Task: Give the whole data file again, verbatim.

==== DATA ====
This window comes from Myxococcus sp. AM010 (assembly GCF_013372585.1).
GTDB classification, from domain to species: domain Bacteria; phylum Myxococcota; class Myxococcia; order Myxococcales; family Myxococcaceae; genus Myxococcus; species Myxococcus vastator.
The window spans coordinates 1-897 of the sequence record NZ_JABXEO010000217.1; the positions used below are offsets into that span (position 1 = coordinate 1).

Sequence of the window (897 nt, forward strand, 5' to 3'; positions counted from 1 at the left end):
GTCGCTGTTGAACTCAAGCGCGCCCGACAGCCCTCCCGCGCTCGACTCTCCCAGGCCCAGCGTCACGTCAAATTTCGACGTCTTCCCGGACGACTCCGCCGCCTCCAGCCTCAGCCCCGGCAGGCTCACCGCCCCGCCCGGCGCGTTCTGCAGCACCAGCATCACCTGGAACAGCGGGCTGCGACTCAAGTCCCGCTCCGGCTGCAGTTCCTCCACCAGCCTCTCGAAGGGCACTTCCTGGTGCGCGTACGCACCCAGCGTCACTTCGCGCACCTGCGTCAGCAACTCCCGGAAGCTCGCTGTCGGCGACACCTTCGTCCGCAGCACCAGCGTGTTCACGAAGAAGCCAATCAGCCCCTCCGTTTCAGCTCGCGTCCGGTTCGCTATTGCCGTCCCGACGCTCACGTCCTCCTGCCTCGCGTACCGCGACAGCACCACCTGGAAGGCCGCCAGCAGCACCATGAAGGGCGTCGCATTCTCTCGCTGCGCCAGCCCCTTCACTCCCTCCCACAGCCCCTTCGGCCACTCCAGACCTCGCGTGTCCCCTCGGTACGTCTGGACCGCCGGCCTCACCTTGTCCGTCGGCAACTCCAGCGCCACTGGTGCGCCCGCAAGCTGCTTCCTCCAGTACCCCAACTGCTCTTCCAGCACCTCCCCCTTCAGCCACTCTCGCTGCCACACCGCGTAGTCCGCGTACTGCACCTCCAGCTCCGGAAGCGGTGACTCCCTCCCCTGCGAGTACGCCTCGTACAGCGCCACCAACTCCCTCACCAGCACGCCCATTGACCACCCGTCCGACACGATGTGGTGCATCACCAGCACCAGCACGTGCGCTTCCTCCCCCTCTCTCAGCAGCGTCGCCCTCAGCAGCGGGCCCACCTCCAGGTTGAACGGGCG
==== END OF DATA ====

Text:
This window comes from Myxococcus sp. AM010 (assembly GCF_013372585.1).
GTDB classification, from domain to species: domain Bacteria; phylum Myxococcota; class Myxococcia; order Myxococcales; family Myxococcaceae; genus Myxococcus; species Myxococcus vastator.
The window spans coordinates 1-897 of the sequence record NZ_JABXEO010000217.1; the positions used below are offsets into that span (position 1 = coordinate 1).

Sequence of the window (897 nt, forward strand, 5' to 3'; positions counted from 1 at the left end):
GTCGCTGTTGAACTCAAGCGCGCCCGACAGCCCTCCCGCGCTCGACTCTCCCAGGCCCAGCGTCACGTCAAATTTCGACGTCTTCCCGGACGACTCCGCCGCCTCCAGCCTCAGCCCCGGCAGGCTCACCGCCCCGCCCGGCGCGTTCTGCAGCACCAGCATCACCTGGAACAGCGGGCTGCGACTCAAGTCCCGCTCCGGCTGCAGTTCCTCCACCAGCCTCTCGAAGGGCACTTCCTGGTGCGCGTACGCACCCAGCGTCACTTCGCGCACCTGCGTCAGCAACTCCCGGAAGCTCGCTGTCGGCGACACCTTCGTCCGCAGCACCAGCGTGTTCACGAAGAAGCCAATCAGCCCCTCCGTTTCAGCTCGCGTCCGGTTCGCTATTGCCGTCCCGACGCTCACGTCCTCCTGCCTCGCGTACCGCGACAGCACCACCTGGAAGGCCGCCAGCAGCACCATGAAGGGCGTCGCATTCTCTCGCTGCGCCAGCCCCTTCACTCCCTCCCACAGCCCCTTCGGCCACTCCAGACCTCGCGTGTCCCCTCGGTACGTCTGGACCGCCGGCCTCACCTTGTCCGTCGGCAACTCCAGCGCCACTGGTGCGCCCGCAAGCTGCTTCCTCCAGTACCCCAACTGCTCTTCCAGCACCTCCCCCTTCAGCCACTCTCGCTGCCACACCGCGTAGTCCGCGTACTGCACCTCCAGCTCCGGAAGCGGTGACTCCCTCCCCTGCGAGTACGCCTCGTACAGCGCCACCAACTCCCTCACCAGCACGCCCATTGACCACCCGTCCGACACGATGTGGTGCATCACCAGCACCAGCACGTGCGCTTCCTCCCCCTCTCTCAGCAGCGTCGCCCTCAGCAGCGGGCCCACCTCCAGGTTGAACGGGCG